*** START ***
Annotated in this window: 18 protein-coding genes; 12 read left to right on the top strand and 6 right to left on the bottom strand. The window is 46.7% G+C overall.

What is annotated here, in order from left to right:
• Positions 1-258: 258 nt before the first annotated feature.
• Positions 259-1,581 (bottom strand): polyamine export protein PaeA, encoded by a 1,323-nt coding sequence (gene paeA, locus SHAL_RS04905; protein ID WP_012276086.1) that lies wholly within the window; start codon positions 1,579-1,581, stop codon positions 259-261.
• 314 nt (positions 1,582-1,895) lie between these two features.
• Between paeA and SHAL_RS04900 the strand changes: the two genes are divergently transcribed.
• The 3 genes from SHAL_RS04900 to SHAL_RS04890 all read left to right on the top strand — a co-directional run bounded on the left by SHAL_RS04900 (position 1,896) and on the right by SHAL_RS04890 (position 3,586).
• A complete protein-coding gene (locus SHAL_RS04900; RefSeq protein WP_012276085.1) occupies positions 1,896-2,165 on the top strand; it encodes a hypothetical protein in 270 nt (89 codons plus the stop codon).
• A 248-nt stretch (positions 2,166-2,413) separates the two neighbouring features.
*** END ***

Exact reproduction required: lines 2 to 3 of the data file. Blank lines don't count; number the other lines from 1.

What is annotated here, in order from left to right:
• Positions 1-258: 258 nt before the first annotated feature.